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If I could take it all CAC
A deep dive on customer acquisition cost and payback period
Customer Acquisition Cost is what you spend in sales and marketing costs to go out and get a net new customer.
CAC Payback Period is a derivative of Customer Acquisition Cost, and spits out the number of months it takes to breakeven on that new customer.
CAC Payback Period also incorporates the customer support and maintenance costs associated with getting the customer to stick around.
CAC Payback Period is important because it shows how efficient your GTM machine is. Investors care about it because you can’t trade a buck for eighty-five cents forever, and this indicates if you built a model that can get to profitability and keep growing.
I drew up a dummy P&L so we can try out a few CAC Payback Period formulas. The numbers we’ll use are in blue.
Below are the three most common ways to calculate CAC Payback.
Neither is inherently better - I’m providing options because you won’t always have all the components you need for one versus the other and might need to be flexible.
Sales and Marketing Expenses: S&M should be lagged according to the average sales cycle of the sales engine you’re measuring. The goal is to align the dollars you spent in the past to generate the sales you are finally seeing today. This is important if you are hiring really quickly. You don’t want the costs of new hires who haven’t sold anything yet (deadbeats!) to show up in the CAC Payback for today’s additions. Examples of lagging by segment:
Enterprise sales cycle of 180 days = 2 quarter S&M lag
Mid-Market sales cycle of 90 days = 1 quarter S&M lag
SMB sales cycle of 30 days = 0 quarter S&M lag
NOTE: I’m lagging everything by one quarter (or period) in my examples above; this is the most common way to do it
Cost of Goods Sold (COGS): This includes hosting costs, customer support, and customer success. It’s basically the ongoing costs you incur to keep your install base around. It’s taken from the period you are measuring, with no lag.
New ARR: This is the in-period additions to your topline, preferably measured in ARR. It is NOT your total MRR or ARR - just net new. Also, it is not your GAAP revenue, which is an accounting based measurement of topline.
Generally all of these figures are best measured on an aggregated trailing twelve month basis to smooth for seasonality. Most companies add more ARR in their fourth quarter than the rest of the year. This means your S&M will technically go back 5 quarters (or 15 months) if you are lagging by one quarter. Otherwise, looking at it monthly can result in a graph that looks like a heart EKG.
What’s “good” look like?
The median CAC payback period for private software companies is somewhere between 12 and 15 months depending on scale. Generally speaking, the smaller you are, the faster you need the money back, hence the need for a shorter CAC payback cycle.
Openview breaks CAC payback period into Annual Recurring Revenue (ARR) cohorts below. You can think of this as your Seed through Series C or D-ish benchmark.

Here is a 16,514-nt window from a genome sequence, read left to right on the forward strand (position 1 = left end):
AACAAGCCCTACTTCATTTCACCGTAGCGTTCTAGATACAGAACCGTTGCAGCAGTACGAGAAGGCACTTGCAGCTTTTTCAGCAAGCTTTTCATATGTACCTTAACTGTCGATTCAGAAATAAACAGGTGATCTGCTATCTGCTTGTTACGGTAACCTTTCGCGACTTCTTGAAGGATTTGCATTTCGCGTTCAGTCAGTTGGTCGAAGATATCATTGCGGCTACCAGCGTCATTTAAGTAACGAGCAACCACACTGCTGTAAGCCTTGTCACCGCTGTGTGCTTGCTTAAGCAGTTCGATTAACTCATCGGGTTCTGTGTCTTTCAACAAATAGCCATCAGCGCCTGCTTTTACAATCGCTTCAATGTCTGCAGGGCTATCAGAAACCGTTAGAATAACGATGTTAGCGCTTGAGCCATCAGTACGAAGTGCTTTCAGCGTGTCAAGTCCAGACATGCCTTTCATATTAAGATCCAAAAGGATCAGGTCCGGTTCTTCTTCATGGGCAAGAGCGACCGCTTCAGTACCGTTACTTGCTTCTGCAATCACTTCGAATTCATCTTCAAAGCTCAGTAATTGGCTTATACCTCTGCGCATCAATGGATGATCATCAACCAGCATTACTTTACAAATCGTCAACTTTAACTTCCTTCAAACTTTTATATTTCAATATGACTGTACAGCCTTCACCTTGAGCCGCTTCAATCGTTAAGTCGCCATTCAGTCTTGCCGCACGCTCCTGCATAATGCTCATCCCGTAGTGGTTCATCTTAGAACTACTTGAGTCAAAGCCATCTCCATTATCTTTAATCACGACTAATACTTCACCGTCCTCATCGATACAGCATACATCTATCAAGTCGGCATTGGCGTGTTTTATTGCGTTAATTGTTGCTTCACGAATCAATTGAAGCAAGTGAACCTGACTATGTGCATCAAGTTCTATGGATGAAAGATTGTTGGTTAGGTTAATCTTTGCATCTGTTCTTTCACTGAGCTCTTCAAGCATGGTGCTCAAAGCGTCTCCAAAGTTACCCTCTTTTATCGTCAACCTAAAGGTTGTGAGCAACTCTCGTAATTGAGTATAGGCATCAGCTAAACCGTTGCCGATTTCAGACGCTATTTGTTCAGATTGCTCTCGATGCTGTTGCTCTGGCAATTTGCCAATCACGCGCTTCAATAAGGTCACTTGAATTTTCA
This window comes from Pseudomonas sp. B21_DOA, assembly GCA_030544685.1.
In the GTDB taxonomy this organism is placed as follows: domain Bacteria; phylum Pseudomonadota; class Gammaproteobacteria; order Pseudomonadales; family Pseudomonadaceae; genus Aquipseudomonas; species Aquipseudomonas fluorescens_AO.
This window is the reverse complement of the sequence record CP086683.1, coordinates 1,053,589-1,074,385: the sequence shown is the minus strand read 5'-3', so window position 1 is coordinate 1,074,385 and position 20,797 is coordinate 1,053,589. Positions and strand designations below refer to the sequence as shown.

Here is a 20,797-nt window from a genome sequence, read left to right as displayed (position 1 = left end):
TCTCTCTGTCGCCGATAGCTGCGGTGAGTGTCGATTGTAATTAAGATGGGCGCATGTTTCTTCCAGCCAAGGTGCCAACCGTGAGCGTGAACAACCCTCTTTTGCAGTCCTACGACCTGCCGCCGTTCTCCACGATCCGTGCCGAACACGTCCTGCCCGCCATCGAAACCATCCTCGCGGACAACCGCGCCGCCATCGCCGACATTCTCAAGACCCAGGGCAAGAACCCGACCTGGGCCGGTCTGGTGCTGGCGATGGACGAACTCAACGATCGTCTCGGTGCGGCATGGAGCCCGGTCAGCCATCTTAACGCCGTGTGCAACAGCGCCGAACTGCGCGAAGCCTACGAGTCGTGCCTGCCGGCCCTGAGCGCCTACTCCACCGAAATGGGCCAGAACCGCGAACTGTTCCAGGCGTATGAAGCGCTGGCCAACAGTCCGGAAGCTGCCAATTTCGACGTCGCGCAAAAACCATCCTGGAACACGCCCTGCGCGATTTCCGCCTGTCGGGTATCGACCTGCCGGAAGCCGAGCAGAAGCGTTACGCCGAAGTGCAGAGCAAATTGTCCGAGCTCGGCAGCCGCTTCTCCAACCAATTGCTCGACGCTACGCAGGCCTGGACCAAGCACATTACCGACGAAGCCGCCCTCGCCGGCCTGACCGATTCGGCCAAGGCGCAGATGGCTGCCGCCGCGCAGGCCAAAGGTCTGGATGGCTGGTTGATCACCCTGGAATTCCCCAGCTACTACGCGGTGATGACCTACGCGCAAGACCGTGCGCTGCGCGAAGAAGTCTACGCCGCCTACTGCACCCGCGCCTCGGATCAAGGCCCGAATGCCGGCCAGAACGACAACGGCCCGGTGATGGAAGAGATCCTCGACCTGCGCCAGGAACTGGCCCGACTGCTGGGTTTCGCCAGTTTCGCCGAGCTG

It’s important to note that “good” varies significantly for larger, public companies who tend to focus their resources more heavily on a prolonged Enterprise sales cycle and have better access to capital. Clouded Judgement crunched the numbers on what CAC Payback looks like for companies making the jump to public. You can think of this as your +100M ARR benchmark. The median is 25 months and top quartile is in the high teens.
Can CAC Payback be too low?
Yes. It might indicate you are leaving money on the table and under investing in your go to market engine. The Mendoza Line for small private software companies is ~6 months and ~10 months for public software companies.
At these points you start to blur the line between highly effective and not spending enough to grab the market.
Are there differences in CAC Payback by Industry?
Absolutely. Wealth management and insurance companies might be willing to wait up to three years given their retention rates. Think about it - how often do you shop for car insurance or move your 401K?
On the other side of things you have mobile phone developers who know you’ll get frustrated playing Words with Friends once you lose to your grandmother and require something closer to 30 days to break even on their app.
You see similar trends even within the software sector. Consumption licensing models, especially data infrastructure companies with longer deployment cycles, are usually willing to wait a bit longer to break even than subscription licensing companies since they are embedded into the plumbing of the customer’s business. However, this may be up for debate in an economic downturn.
Anything else to watch out for?
Yes, there’s a nearly 100% chance that whatever CAC payback period a company self-reports is understated. Check to see if overhead (rent, office expenses, IT) and share based comp (often a massive non-cash charge for startups) are contemplated within S&M and COGS. Someone’s gotta foot the bill.
What I’ve Been Reading:
Young Money by Jack Raines is positioned at the intersection of funny stuff you think of (but don’t say) at work and smart stuff you read and repurpose in conversations with your boss. I’m enjoying @Jack_Raines irreverent attitude applied to well researched financial takes. It’s a healthy combo of LOLs and Aha moments for anyone who likes business. I read this piece last week while contemplating the meaning of life from a middle seat SFO —> BOS.
Quote I’ve Been Pondering:
“Yeah, maybe. But at least I won’t be unoriginal.”
-Matt Damon as Will Hunting - Good Will Hunting (1997)